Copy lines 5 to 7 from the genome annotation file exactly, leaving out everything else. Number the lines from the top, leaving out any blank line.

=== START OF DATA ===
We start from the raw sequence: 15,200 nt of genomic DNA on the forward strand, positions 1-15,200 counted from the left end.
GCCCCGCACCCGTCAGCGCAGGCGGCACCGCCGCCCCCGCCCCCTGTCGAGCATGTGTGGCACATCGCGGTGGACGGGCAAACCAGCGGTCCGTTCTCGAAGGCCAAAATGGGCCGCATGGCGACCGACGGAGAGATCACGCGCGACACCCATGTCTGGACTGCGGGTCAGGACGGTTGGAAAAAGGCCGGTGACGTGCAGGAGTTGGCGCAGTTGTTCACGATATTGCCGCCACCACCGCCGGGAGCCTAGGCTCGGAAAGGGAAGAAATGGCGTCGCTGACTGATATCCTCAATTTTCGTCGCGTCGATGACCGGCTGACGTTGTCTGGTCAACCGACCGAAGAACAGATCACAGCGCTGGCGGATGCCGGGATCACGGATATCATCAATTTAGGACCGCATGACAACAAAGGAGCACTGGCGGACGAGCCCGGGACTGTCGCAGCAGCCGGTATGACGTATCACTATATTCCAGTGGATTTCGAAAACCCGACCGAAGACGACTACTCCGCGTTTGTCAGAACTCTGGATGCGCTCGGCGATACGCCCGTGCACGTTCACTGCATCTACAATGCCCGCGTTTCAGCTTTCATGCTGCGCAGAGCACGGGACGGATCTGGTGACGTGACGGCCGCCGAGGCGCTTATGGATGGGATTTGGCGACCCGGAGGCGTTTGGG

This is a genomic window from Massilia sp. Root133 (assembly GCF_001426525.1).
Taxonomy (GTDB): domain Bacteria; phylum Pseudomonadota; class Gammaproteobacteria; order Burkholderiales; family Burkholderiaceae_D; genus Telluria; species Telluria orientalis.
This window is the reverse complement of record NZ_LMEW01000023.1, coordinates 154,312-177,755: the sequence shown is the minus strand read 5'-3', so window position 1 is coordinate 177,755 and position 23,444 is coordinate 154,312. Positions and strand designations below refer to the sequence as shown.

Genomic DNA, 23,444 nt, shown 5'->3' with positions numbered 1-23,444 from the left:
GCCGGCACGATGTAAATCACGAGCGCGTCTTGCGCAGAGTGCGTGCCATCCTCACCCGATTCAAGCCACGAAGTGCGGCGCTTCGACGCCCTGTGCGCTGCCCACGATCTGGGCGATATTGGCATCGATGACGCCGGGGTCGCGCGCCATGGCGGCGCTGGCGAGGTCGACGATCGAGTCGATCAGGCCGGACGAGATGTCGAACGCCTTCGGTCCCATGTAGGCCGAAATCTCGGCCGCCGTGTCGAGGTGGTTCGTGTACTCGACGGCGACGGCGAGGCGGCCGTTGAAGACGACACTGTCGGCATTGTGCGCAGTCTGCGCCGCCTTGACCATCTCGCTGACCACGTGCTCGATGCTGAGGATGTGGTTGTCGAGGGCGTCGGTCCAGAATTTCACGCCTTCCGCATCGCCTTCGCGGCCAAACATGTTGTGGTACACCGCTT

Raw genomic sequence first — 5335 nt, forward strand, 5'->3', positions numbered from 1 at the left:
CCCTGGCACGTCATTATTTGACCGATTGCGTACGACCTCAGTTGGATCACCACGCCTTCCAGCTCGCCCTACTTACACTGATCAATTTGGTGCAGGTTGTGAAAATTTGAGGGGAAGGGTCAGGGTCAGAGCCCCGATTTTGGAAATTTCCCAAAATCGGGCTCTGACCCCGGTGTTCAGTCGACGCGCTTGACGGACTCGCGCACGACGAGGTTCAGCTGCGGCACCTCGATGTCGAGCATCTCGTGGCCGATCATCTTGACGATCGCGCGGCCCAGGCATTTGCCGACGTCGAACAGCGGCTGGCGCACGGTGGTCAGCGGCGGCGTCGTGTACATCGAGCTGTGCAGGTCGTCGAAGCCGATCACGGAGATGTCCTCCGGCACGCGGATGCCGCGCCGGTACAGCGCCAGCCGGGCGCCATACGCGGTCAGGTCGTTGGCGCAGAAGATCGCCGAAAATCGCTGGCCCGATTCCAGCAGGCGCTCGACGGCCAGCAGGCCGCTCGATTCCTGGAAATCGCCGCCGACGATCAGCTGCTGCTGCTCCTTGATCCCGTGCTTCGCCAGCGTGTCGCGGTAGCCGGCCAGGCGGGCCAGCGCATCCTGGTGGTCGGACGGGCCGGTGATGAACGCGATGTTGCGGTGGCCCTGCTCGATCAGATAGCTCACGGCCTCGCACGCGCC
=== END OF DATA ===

This window is the reverse complement of record NZ_LMEW01000023.1, coordinates 154,312-177,755: the sequence shown is the minus strand read 5'-3', so window position 1 is coordinate 177,755 and position 23,444 is coordinate 154,312. Positions and strand designations below refer to the sequence as shown.

Genomic DNA, 23,444 nt, shown 5'->3' with positions numbered 1-23,444 from the left:
GCCGGCACGATGTAAATCACGAGCGCGTCTTGCGCAGAGTGCGTGCCATCCTCACCCGATTCAAGCCACGAAGTGCGGCGCTTCGACGCCCTGTGCGCTGCCCACGATCTGGGCGATATTGGCATCGATGACGCCGGGGTCGCGCGCCATGGCGGCGCTGGCGAGGTCGACGATCGAGTCGATCAGGCCGGACGAGATGTCGAACGCCTTCGGTCCCATGTAGGCCGAAATCTCGGCCGCCGTGTCGAGGTGGTTCGTGTACTCGACGGCGACGGCGAGGCGGCCGTTGAAGACGACACTGTCGGCATTGTGCGCAGTCTGCGCCGCCTTGACCATCTCGCTGACCACGTGCTCGATGCTGAGGATGTGGTTGTCGAGGGCGTCGGTCCAGAATTTCACGCCTTCCGCATCGCCTTCGCGGCCAAACATGTTGTGGTACACCGCTT